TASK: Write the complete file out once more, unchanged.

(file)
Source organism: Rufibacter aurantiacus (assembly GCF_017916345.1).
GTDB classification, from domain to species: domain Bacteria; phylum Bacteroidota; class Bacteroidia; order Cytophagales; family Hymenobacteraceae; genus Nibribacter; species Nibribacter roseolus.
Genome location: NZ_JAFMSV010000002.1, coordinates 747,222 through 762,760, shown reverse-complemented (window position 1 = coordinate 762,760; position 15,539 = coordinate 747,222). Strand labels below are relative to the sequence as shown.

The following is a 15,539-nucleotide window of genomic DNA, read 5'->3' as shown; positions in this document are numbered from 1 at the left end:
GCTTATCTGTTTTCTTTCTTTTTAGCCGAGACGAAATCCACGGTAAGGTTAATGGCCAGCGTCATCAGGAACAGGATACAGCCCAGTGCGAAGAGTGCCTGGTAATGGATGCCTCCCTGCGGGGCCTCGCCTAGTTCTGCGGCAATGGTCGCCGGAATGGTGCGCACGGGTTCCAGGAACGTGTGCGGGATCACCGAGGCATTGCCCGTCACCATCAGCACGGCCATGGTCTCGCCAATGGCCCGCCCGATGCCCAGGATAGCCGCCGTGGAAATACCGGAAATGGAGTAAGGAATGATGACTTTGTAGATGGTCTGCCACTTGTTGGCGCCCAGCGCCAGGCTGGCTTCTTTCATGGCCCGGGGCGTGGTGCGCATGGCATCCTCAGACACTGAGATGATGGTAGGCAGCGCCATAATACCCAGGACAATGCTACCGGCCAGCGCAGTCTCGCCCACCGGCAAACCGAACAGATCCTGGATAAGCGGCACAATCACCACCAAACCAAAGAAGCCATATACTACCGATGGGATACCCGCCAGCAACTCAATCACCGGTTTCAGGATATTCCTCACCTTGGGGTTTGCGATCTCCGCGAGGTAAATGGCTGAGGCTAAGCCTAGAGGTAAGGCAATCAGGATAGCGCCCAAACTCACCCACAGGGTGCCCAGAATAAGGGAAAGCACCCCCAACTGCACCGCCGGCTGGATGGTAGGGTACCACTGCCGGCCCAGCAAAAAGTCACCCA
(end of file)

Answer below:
Source organism: Rufibacter aurantiacus (assembly GCF_017916345.1).
GTDB classification, from domain to species: domain Bacteria; phylum Bacteroidota; class Bacteroidia; order Cytophagales; family Hymenobacteraceae; genus Nibribacter; species Nibribacter roseolus.
Genome location: NZ_JAFMSV010000002.1, coordinates 747,222 through 762,760, shown reverse-complemented (window position 1 = coordinate 762,760; position 15,539 = coordinate 747,222). Strand labels below are relative to the sequence as shown.

The following is a 15,539-nucleotide window of genomic DNA, read 5'->3' as shown; positions in this document are numbered from 1 at the left end:
GCTTATCTGTTTTCTTTCTTTTTAGCCGAGACGAAATCCACGGTAAGGTTAATGGCCAGCGTCATCAGGAACAGGATACAGCCCAGTGCGAAGAGTGCCTGGTAATGGATGCCTCCCTGCGGGGCCTCGCCTAGTTCTGCGGCAATGGTCGCCGGAATGGTGCGCACGGGTTCCAGGAACGTGTGCGGGATCACCGAGGCATTGCCCGTCACCATCAGCACGGCCATGGTCTCGCCAATGGCCCGCCCGATGCCCAGGATAGCCGCCGTGGAAATACCGGAAATGGAGTAAGGAATGATGACTTTGTAGATGGTCTGCCACTTGTTGGCGCCCAGCGCCAGGCTGGCTTCTTTCATGGCCCGGGGCGTGGTGCGCATGGCATCCTCAGACACTGAGATGATGGTAGGCAGCGCCATAATACCCAGGACAATGCTACCGGCCAGCGCAGTCTCGCCCACCGGCAAACCGAACAGATCCTGGATAAGCGGCACAATCACCACCAAACCAAAGAAGCCATATACTACCGATGGGATACCCGCCAGCAACTCAATCACCGGTTTCAGGATATTCCTCACCTTGGGGTTTGCGATCTCCGCGAGGTAAATGGCTGAGGCTAAGCCTAGAGGTAAGGCAATCAGGATAGCGCCCAAACTCACCCACAGGGTGCCCAGAATAAGGGAAAGCACCCCCAACTGCACCGCCGGCTGGATGGTAGGGTACCACTGCCGGCCCAGCAAAAAGTCACCCA